Others like Keith Taylor, a University of California Agricultural and Natural Resources cooperative extension assistant specialist with expertise in electric cooperatives, say it's time for PG&E to move beyond an investor-owned model.
“It is going to be more expensive if we bailout PG&E in its current form,” said Taylor. “We are going to be bailing out PG&E now and probably in the next five to 10 years. It is not on good economic footing.”
Taylor says the problem with PG&E today is that the ratepayer is voiceless and that becoming a cooperative or municipal utility district will return that power to the public.
Breeding Better Walnut Rootstocks That Could Withstand Crown Gall
(AgInfo) Patrick Cavanaugh, Feb. 6
Elizabeth Fichtner is a farm advisor with UC Cooperative Extension, Tulare County. She and other researchers across the state are working on different genotypes for Walnut rootstocks.
“This project is specific to walnuts and there are multiple rootstock research plot throughout the state,” Fichtner said. “And so I'm hosting one in Tulare County and we're looking at how these different rootstocks perform in comparison to seedling Paradox, which is the grower standard. But there are three clonal Paradox rootstocks that are also commercially sold. So we're comparing them to the seedlings, but also some new genotypes that have been generated by the Walnut Improvement Program at UC Davis.”
If Bumble Bees Become Endangered In California, Farmers Say It Sets A ‘Dangerous Precedent'
(CapRadio) Ezra David Romero, Feb. 5
“These little guys have reduced in population size so much that they are now highly threatened with extinction, and that's a good warning signal,” said Steven Beissinger, a UC Berkeley professor of environmental science, policy and management. “If the bees are telling us this, then there's probably some significant problems.”
Beissinger points to declines also seen among monarch butterflies, which were at about 29,000 in the latest count, a number the Xerces Society says is less than 1% of their population in the 1980s.
Not all researchers agree that placing bees on the endangered species list will result in conservation.
Neal Williams, who studies bees at UC Davis, warns that listing a species is something to avoid: just by being listed, he says it shows the four bee species could be imperiled.
“There are certainly other bumble bee species within California whose numbers show strong evidence of decline, too,” Williams said. “These species are showing evidence of what may be happening more widely of other species, as well.”
Tomato growers express hope business is 'turning a corner'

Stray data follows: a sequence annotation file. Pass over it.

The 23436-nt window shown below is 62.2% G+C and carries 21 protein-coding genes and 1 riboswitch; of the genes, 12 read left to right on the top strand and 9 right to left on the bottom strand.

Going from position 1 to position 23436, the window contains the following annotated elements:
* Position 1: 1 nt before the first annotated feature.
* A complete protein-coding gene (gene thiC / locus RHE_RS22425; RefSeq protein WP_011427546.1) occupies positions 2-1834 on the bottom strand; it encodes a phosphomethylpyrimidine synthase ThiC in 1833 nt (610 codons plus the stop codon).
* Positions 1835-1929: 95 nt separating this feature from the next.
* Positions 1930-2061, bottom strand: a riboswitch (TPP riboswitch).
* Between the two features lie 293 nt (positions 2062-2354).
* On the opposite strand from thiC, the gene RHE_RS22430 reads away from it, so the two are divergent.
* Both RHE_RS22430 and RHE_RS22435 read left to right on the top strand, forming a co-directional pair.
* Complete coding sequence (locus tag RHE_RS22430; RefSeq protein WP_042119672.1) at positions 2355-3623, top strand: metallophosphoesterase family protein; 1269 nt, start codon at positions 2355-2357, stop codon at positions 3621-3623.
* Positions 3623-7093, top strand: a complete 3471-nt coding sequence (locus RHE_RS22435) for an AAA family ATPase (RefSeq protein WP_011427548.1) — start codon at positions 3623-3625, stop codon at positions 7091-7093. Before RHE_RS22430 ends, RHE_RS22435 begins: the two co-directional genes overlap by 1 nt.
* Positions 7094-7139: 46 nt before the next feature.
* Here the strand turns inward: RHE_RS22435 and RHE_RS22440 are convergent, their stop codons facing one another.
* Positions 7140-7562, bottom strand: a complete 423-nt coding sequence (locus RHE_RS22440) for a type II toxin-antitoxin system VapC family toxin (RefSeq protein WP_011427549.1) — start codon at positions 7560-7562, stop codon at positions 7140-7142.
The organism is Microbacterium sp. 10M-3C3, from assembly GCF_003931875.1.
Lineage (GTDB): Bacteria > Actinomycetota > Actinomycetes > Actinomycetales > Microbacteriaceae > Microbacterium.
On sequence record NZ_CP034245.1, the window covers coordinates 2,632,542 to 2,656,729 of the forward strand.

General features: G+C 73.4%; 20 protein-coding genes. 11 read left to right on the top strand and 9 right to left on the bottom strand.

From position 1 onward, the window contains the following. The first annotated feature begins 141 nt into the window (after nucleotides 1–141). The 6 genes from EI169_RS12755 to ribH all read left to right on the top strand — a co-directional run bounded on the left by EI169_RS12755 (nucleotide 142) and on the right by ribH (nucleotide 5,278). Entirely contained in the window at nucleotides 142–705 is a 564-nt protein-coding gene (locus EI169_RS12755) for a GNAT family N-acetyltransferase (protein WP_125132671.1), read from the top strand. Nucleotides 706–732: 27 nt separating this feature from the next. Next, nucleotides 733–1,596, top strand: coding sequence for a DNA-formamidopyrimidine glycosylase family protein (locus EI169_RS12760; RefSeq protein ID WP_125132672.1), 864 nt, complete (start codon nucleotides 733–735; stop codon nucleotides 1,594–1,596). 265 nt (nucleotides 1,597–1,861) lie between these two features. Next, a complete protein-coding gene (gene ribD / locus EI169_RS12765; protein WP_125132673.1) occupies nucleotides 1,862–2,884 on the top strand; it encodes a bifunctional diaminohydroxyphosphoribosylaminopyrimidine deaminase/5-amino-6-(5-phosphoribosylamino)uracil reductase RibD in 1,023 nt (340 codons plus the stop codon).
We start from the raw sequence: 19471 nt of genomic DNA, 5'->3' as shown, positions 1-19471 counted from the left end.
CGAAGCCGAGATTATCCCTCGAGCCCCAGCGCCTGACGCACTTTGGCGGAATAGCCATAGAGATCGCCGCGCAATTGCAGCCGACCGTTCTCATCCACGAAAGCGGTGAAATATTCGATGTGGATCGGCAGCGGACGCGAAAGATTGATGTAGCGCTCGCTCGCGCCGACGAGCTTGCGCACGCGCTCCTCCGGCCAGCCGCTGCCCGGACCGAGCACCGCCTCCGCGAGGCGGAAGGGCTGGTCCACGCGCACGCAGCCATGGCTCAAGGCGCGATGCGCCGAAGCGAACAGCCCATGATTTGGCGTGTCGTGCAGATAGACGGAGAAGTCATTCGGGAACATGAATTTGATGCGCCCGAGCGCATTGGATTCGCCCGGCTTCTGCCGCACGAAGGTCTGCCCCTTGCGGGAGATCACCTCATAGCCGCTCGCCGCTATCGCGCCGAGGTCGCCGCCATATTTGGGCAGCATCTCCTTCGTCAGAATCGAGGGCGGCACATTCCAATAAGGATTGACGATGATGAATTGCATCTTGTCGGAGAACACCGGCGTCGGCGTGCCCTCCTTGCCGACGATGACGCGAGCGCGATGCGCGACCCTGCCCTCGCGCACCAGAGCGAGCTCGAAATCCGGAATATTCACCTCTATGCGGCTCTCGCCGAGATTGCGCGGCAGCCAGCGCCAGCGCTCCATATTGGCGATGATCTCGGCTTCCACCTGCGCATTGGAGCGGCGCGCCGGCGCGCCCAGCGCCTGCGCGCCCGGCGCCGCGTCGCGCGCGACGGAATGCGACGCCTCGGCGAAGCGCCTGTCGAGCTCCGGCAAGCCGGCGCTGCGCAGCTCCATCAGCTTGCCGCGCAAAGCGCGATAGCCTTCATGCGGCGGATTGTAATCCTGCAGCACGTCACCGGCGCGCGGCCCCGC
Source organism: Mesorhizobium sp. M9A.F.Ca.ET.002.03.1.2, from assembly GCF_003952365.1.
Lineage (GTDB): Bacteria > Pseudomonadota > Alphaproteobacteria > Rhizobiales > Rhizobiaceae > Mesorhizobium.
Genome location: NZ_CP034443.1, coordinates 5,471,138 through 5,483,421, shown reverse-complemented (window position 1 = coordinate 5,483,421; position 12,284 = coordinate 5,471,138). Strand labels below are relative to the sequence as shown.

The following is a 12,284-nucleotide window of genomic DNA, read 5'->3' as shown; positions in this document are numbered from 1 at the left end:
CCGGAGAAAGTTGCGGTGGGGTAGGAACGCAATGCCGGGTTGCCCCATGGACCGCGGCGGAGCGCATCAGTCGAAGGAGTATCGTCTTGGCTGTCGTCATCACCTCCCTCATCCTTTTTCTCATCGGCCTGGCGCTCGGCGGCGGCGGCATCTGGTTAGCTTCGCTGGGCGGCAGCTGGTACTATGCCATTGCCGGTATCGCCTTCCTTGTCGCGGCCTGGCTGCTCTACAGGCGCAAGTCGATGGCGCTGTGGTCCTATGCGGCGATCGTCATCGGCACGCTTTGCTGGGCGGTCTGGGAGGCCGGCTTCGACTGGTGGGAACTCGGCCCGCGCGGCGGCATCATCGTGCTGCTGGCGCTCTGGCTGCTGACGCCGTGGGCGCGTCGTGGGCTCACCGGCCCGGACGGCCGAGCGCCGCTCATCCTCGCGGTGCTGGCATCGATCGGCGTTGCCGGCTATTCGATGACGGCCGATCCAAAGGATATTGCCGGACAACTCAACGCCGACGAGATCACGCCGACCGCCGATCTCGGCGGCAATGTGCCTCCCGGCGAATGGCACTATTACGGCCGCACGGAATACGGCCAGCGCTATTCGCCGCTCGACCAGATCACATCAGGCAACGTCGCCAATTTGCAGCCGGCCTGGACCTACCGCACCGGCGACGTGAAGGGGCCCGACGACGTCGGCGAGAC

(Ag Alert) Kevin Hecteman, Feb. 5
… Disease pressures also were top of mind at the meeting, with tomato spotted wilt virus and Fusarium falciforme receiving special attention from University of California Cooperative Extension farm advisors.
Fusarium falciforme, which has significant effects on tomato production, is poorly understood, said Cassandra Swett, a plant pathology specialist at UC Davis. The fungus leads to stem rot and vine decline, causing severe losses early in the season.
If a farmer suspects falciforme in his or her fields, she said, "go take your samples to a lab—either a private lab or take it to your farm advisor—and they'll work with us." Swett's lab at UC Davis is at present the only one in the state that can accurately diagnose the pathogen, but she intends to offer a diagnostic workshop late next month to larger labs in the state.
"By the 2020 growing season, we should have a pretty robust service for diagnosing falciforme," Swett said.
Brenna Aegerter, a UCCE farm advisor in San Joaquin County, said early trials with chemical protection were promising but more work is needed. The crop-protection material used in the trial runs $400 per acre, although it led to a 7.2-ton boost in yield and may be worth it in the long run.
… On the spotted-wilt front, Fresno-based farm advisor Tom Turini said a resistance-breaking strain, first identified in 2016, has been documented in Fresno, Merced, Kings and Kern counties.
"If you can keep the area around your fields clean, plan where your tomato fields are going based on areas that you don't have control over, and then try to avoid putting a very late-planted field next to a very early-planted field," Turini said. "When you harvest that early field, likely the thrips from that field are going to move to something else green, which is probably your other tomato fields."